Tragedy, truth and composition in process: talking dramaturgy with Graham Eatough –

An interview discussing some of the ideas behind How to Act and setting it in the context of Graham’s broader creative practice can be found here.

The motivation behind [the play] came from a few different bits of work and thinking that I was doing. Mainly my practice-as-research PhD at Lancaster University, which actually started out exploring the relation between theatre and visual art, looking at some of the shows I’ve done across those two disciplines. Very quickly that research started looking at different ideas of truth, and particularly the way certain visual art practice and thinking has conceptualised truth, and the way that theatre has a perceived problematic relationship to truth.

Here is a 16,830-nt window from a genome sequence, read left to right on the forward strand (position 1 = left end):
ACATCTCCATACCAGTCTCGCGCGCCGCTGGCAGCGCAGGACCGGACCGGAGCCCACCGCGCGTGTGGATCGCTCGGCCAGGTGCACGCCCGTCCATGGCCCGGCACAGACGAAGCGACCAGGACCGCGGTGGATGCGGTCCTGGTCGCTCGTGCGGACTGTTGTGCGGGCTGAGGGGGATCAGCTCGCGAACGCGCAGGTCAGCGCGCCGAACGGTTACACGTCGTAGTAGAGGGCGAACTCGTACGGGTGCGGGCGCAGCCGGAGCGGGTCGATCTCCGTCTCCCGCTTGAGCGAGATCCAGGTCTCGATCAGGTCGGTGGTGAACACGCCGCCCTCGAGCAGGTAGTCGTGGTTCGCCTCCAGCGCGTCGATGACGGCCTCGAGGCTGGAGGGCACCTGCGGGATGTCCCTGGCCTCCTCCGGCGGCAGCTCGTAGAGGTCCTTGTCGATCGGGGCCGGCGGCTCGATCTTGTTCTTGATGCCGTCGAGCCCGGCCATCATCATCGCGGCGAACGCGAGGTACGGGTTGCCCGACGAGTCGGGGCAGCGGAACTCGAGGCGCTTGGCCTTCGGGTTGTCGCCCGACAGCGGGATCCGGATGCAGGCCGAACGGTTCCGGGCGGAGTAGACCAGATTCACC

from Talking dramaturgy (March 2018)

The How to Act Press Pack featuring reviews and features can be downloaded below.

A tale of everyday exploitation that becomes a microcosm for more insidious forms of appropriation.

The Herald

…a gripping two- hander that questions perceptions of what is true. The play’s title refers not just to performance but to the ethics of the west’s relationship with other cultures and nations.

lynn Gardner in the guardian: recommended show at the edinburgh festival 2017

Underneath it all, Eatough is adding his voice to the debate about colonialism. He brings Britain’s history in West Africa into the view in such a way as to understand that its imperialism is not just a thing of the past, while showing just why the white male gaze might not be the most constructive way of explaining that past. Theatre is far from dead.

the stage